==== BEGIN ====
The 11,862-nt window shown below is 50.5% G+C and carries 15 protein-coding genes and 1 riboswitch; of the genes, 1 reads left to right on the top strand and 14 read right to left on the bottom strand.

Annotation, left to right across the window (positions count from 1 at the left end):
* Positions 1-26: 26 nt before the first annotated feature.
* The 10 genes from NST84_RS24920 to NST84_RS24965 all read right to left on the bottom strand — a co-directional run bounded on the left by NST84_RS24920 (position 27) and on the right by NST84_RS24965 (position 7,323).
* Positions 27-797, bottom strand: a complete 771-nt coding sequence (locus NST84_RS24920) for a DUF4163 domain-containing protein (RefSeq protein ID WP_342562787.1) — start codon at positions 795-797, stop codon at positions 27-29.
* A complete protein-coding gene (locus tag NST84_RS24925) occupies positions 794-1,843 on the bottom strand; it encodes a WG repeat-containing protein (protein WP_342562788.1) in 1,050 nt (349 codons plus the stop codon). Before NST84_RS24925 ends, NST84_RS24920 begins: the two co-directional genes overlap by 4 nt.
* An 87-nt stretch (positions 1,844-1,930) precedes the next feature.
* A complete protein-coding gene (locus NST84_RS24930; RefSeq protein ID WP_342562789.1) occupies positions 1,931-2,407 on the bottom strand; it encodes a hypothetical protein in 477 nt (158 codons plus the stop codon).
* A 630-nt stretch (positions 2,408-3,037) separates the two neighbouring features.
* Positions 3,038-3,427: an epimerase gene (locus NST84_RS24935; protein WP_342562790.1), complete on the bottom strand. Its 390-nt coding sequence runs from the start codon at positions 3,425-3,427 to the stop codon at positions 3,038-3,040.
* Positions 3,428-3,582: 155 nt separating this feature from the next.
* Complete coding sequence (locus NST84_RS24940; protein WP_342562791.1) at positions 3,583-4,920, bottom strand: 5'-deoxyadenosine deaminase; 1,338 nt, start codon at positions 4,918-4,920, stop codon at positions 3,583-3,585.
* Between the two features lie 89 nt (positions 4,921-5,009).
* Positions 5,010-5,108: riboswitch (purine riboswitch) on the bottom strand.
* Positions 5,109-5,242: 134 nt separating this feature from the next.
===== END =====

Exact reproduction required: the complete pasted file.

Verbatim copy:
The 11,862-nt window shown below is 50.5% G+C and carries 15 protein-coding genes and 1 riboswitch; of the genes, 1 reads left to right on the top strand and 14 read right to left on the bottom strand.

Annotation, left to right across the window (positions count from 1 at the left end):
* Positions 1-26: 26 nt before the first annotated feature.
* The 10 genes from NST84_RS24920 to NST84_RS24965 all read right to left on the bottom strand — a co-directional run bounded on the left by NST84_RS24920 (position 27) and on the right by NST84_RS24965 (position 7,323).
* Positions 27-797, bottom strand: a complete 771-nt coding sequence (locus NST84_RS24920) for a DUF4163 domain-containing protein (RefSeq protein ID WP_342562787.1) — start codon at positions 795-797, stop codon at positions 27-29.
* A complete protein-coding gene (locus tag NST84_RS24925) occupies positions 794-1,843 on the bottom strand; it encodes a WG repeat-containing protein (protein WP_342562788.1) in 1,050 nt (349 codons plus the stop codon). Before NST84_RS24925 ends, NST84_RS24920 begins: the two co-directional genes overlap by 4 nt.
* An 87-nt stretch (positions 1,844-1,930) precedes the next feature.
* A complete protein-coding gene (locus NST84_RS24930; RefSeq protein ID WP_342562789.1) occupies positions 1,931-2,407 on the bottom strand; it encodes a hypothetical protein in 477 nt (158 codons plus the stop codon).
* A 630-nt stretch (positions 2,408-3,037) separates the two neighbouring features.
* Positions 3,038-3,427: an epimerase gene (locus NST84_RS24935; protein WP_342562790.1), complete on the bottom strand. Its 390-nt coding sequence runs from the start codon at positions 3,425-3,427 to the stop codon at positions 3,038-3,040.
* Positions 3,428-3,582: 155 nt separating this feature from the next.
* Complete coding sequence (locus NST84_RS24940; protein WP_342562791.1) at positions 3,583-4,920, bottom strand: 5'-deoxyadenosine deaminase; 1,338 nt, start codon at positions 4,918-4,920, stop codon at positions 3,583-3,585.
* Between the two features lie 89 nt (positions 4,921-5,009).
* Positions 5,010-5,108: riboswitch (purine riboswitch) on the bottom strand.
* Positions 5,109-5,242: 134 nt separating this feature from the next.